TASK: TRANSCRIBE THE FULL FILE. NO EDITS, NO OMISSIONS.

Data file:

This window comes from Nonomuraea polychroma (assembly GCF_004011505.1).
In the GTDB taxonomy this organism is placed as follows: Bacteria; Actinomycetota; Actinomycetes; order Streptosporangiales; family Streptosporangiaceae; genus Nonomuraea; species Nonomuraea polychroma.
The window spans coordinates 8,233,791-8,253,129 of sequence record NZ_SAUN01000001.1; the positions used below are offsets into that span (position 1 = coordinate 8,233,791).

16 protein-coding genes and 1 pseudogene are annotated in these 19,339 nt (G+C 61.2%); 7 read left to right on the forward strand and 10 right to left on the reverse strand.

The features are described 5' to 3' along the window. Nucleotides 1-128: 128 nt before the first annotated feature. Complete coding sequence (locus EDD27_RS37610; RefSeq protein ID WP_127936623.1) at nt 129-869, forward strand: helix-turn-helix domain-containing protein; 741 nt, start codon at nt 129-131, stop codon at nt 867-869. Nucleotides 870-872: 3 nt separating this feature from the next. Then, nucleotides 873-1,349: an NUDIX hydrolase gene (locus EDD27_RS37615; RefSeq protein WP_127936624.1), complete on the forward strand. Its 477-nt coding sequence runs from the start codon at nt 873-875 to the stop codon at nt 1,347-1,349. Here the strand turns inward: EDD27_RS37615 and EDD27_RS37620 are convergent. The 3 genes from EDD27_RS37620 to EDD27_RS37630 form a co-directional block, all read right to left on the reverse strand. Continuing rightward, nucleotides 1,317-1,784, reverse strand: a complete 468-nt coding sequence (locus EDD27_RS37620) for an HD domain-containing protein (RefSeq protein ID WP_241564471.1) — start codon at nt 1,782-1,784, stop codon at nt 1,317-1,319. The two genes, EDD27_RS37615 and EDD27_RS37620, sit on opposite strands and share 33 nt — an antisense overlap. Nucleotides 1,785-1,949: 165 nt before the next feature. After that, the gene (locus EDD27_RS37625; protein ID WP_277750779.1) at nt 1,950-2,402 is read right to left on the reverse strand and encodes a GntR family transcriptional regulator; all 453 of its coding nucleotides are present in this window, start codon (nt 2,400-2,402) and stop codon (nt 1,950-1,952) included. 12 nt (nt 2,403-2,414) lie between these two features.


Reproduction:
This window comes from Nonomuraea polychroma (assembly GCF_004011505.1).
In the GTDB taxonomy this organism is placed as follows: Bacteria; Actinomycetota; Actinomycetes; order Streptosporangiales; family Streptosporangiaceae; genus Nonomuraea; species Nonomuraea polychroma.
The window spans coordinates 8,233,791-8,253,129 of sequence record NZ_SAUN01000001.1; the positions used below are offsets into that span (position 1 = coordinate 8,233,791).

16 protein-coding genes and 1 pseudogene are annotated in these 19,339 nt (G+C 61.2%); 7 read left to right on the forward strand and 10 right to left on the reverse strand.

The features are described 5' to 3' along the window. Nucleotides 1-128: 128 nt before the first annotated feature. Complete coding sequence (locus EDD27_RS37610; RefSeq protein ID WP_127936623.1) at nt 129-869, forward strand: helix-turn-helix domain-containing protein; 741 nt, start codon at nt 129-131, stop codon at nt 867-869. Nucleotides 870-872: 3 nt separating this feature from the next. Then, nucleotides 873-1,349: an NUDIX hydrolase gene (locus EDD27_RS37615; RefSeq protein WP_127936624.1), complete on the forward strand. Its 477-nt coding sequence runs from the start codon at nt 873-875 to the stop codon at nt 1,347-1,349. Here the strand turns inward: EDD27_RS37615 and EDD27_RS37620 are convergent. The 3 genes from EDD27_RS37620 to EDD27_RS37630 form a co-directional block, all read right to left on the reverse strand. Continuing rightward, nucleotides 1,317-1,784, reverse strand: a complete 468-nt coding sequence (locus EDD27_RS37620) for an HD domain-containing protein (RefSeq protein ID WP_241564471.1) — start codon at nt 1,782-1,784, stop codon at nt 1,317-1,319. The two genes, EDD27_RS37615 and EDD27_RS37620, sit on opposite strands and share 33 nt — an antisense overlap. Nucleotides 1,785-1,949: 165 nt before the next feature. After that, the gene (locus EDD27_RS37625; protein ID WP_277750779.1) at nt 1,950-2,402 is read right to left on the reverse strand and encodes a GntR family transcriptional regulator; all 453 of its coding nucleotides are present in this window, start codon (nt 2,400-2,402) and stop codon (nt 1,950-1,952) included. 12 nt (nt 2,403-2,414) lie between these two features.